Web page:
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Disparity Changes in 370 Ma Devonian Fossils: The Signature of Ecological Dynamics?

Disparity Changes in 370 Ma Devonian Fossils: The Signature of Ecological Dynamics?

  • Catherine Girard, 
  • Sabrina Renaud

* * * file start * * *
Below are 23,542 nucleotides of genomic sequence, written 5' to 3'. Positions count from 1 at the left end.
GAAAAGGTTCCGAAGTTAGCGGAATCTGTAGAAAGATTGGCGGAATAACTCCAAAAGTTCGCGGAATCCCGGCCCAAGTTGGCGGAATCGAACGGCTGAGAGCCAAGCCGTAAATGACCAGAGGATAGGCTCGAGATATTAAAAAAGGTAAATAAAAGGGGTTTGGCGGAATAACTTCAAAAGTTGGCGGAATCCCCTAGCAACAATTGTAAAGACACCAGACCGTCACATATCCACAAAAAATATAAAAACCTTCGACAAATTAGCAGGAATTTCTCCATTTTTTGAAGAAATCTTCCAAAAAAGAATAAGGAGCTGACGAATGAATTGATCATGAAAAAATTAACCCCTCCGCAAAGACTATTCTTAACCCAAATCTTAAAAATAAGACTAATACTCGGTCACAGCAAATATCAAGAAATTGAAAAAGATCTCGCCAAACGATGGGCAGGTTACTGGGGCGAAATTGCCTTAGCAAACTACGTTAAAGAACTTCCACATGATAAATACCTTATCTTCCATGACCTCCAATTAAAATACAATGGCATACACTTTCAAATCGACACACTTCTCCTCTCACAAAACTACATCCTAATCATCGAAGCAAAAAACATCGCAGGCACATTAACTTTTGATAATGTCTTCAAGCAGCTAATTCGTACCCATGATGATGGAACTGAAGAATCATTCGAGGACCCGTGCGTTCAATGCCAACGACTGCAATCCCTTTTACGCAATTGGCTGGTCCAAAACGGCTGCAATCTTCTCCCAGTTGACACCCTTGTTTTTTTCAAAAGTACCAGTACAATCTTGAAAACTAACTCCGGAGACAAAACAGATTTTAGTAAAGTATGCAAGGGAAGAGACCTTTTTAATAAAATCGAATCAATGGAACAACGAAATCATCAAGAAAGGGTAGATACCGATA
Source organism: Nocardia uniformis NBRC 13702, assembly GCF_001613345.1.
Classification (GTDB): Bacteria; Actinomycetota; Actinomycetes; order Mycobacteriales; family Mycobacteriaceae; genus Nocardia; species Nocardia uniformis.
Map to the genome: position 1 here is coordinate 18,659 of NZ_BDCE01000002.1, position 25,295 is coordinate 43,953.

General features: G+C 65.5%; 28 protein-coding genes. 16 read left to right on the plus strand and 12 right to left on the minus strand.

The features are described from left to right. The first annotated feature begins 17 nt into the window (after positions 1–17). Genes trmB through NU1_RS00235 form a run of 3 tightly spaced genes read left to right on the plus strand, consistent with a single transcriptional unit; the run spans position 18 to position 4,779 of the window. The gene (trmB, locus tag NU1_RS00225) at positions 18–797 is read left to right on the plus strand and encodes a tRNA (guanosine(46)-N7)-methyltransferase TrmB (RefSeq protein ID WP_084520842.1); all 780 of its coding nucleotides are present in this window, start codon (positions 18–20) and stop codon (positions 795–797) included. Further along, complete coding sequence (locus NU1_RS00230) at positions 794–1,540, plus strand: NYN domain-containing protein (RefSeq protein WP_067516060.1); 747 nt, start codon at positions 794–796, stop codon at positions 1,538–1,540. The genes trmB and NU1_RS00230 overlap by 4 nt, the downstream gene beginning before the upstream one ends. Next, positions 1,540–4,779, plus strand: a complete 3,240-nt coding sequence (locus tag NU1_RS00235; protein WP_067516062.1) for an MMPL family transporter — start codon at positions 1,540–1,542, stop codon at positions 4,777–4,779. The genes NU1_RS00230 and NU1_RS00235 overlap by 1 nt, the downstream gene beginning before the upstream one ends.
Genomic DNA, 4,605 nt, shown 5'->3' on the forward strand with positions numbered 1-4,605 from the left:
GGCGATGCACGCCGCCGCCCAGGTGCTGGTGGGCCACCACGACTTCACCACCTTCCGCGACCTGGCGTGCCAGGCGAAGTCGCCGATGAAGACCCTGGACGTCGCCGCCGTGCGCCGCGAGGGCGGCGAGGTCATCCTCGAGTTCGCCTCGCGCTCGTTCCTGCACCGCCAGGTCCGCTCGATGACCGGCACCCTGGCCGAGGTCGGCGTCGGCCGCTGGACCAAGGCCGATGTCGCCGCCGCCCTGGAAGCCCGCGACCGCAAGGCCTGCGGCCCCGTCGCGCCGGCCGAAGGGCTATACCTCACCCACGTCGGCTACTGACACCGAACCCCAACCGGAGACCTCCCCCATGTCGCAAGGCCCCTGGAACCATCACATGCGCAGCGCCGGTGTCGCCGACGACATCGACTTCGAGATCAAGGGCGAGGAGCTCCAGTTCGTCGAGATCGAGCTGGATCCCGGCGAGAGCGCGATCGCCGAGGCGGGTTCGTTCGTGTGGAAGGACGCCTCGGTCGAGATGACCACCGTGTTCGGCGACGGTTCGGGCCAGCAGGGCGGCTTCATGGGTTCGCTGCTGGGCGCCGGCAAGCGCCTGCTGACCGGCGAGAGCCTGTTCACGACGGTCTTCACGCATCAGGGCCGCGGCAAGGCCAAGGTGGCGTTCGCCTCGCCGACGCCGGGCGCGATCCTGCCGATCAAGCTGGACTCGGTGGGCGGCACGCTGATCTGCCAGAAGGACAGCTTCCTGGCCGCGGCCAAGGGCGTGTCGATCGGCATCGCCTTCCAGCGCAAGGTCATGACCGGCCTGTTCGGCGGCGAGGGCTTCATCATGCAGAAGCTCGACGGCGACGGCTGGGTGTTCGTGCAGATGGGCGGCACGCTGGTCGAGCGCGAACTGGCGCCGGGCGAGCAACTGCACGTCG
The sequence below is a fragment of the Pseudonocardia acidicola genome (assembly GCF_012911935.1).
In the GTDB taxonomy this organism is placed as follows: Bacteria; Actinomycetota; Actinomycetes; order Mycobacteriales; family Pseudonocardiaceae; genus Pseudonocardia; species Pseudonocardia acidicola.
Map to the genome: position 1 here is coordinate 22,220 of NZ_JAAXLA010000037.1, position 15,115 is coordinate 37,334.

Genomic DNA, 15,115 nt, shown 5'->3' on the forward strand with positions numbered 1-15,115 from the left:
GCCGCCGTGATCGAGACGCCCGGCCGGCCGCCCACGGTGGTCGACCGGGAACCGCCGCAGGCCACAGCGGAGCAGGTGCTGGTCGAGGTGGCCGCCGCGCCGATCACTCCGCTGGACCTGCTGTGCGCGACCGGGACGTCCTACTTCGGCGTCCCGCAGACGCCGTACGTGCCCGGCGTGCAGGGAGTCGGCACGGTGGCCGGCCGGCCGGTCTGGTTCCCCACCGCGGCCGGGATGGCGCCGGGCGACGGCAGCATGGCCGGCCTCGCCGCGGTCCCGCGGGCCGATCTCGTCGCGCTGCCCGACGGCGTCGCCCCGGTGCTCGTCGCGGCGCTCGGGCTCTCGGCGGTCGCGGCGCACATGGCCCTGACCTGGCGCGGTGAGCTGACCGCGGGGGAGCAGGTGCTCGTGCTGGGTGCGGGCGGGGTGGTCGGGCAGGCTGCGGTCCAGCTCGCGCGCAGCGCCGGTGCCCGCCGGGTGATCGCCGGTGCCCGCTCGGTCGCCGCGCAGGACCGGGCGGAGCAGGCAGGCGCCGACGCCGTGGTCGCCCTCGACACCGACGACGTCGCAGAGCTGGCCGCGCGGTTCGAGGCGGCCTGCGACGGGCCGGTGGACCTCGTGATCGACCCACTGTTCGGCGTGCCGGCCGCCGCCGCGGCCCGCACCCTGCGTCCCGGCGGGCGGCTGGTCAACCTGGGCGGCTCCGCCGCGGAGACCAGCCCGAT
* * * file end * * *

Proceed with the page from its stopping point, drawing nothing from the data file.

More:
Early periods in Earth's history have seen a progressive increase in complexity of the ecosystems, but also dramatic crises decimating the biosphere. Such patterns are usually considered as large-scale changes among supra-specific groups, including morphological novelties, radiation, and extinctions. Nevertheless, in the same time, each species evolved by the way of micro-evolutionary processes, extended over millions of years into the evolution of lineages. How these two evolutionary scales interacted is a challenging issue because this requires bridging a gap between scales of observation and processes. The present study aims at transferring a typical macro-evolutionary approach, namely disparity analysis, to the study of fine-scale evolutionary variations in order to decipher what processes actually drove the dynamics of diversity at a micro-evolutionary level. The Late Frasnian to Late Famennian period was selected because it is punctuated by two major macro-evolutionary crises, as well as a progressive diversification of marine ecosystem. Disparity was estimated through this period on conodonts, tooth-like fossil remains of small eel-like predators that were part of the nektonic fauna. The study was focused on the emblematic genus of the period, Palmatolepis. Strikingly, both crises affected an already impoverished Palmatolepis disparity, increasing risks of random extinction. The major disparity signal rather emerged as a cycle of increase and decrease in disparity during the inter-crises period. The diversification shortly followed the first crisis and might correspond to an opportunistic occupation of empty ecological niche. The subsequent oriented shrinking in the morphospace occupation suggests that the ecological space available to Palmatolepis decreased through time, due to a combination of factors: deteriorating climate, expansion of competitors and predators. Disparity changes of Palmatolepis thus reflect changes in the structure of the ecological space itself, which was prone to evolve during this ancient period where modern ecosystems were progressively shaped.